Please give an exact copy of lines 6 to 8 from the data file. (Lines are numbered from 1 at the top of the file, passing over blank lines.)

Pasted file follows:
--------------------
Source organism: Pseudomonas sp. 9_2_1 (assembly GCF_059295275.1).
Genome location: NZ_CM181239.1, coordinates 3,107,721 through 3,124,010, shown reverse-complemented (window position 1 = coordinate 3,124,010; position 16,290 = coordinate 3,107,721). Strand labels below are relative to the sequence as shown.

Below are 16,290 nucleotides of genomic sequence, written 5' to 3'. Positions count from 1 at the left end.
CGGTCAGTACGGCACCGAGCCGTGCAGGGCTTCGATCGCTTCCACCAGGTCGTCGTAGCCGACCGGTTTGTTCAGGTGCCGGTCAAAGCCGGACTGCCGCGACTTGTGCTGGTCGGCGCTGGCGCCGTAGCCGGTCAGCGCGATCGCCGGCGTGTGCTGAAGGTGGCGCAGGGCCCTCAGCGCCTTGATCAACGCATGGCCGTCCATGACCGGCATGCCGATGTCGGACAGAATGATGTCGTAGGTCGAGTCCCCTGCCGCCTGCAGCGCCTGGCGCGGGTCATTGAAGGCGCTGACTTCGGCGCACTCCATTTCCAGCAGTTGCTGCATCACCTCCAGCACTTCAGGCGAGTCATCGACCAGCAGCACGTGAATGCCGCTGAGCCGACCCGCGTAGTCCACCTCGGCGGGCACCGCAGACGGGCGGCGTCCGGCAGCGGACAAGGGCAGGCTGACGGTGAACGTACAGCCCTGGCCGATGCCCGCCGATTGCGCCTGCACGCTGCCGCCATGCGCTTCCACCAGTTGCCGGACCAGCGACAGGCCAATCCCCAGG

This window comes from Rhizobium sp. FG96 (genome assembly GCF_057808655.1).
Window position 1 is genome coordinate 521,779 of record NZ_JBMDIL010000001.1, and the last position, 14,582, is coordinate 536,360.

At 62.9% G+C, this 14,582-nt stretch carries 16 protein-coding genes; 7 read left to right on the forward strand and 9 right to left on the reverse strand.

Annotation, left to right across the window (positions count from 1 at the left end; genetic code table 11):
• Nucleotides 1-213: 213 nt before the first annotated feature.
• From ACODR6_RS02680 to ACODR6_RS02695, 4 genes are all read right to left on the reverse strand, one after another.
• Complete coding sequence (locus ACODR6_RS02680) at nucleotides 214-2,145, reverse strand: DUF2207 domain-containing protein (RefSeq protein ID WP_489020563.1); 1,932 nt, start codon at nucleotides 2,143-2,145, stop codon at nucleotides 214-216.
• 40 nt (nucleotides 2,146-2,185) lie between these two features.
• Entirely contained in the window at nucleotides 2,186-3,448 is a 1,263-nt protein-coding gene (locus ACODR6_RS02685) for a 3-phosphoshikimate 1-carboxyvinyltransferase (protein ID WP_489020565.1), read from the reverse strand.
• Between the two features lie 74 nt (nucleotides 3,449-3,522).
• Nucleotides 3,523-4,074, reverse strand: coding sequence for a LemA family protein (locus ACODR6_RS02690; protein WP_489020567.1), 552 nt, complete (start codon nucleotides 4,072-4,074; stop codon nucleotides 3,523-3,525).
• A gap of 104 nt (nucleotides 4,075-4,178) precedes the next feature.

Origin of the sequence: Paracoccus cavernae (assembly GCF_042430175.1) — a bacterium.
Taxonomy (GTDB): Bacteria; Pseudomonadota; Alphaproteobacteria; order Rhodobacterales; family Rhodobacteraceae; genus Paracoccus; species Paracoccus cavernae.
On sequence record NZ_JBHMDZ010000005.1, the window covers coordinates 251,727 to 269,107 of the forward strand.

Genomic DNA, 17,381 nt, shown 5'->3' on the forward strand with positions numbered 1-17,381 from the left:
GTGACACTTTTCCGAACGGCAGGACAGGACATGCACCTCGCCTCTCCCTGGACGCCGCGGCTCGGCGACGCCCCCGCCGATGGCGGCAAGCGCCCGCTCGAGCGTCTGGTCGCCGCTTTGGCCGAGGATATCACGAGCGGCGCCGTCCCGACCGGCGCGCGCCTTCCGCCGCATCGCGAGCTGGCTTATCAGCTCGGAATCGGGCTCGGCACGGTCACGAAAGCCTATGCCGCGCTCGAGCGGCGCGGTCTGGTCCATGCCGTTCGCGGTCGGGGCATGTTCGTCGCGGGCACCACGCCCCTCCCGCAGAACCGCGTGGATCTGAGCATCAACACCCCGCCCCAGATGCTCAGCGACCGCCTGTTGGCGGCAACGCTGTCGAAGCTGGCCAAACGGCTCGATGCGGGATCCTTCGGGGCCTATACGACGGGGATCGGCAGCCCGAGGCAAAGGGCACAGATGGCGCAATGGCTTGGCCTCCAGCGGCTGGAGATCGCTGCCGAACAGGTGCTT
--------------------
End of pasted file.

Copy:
Window position 1 is genome coordinate 521,779 of record NZ_JBMDIL010000001.1, and the last position, 14,582, is coordinate 536,360.

At 62.9% G+C, this 14,582-nt stretch carries 16 protein-coding genes; 7 read left to right on the forward strand and 9 right to left on the reverse strand.

Annotation, left to right across the window (positions count from 1 at the left end; genetic code table 11):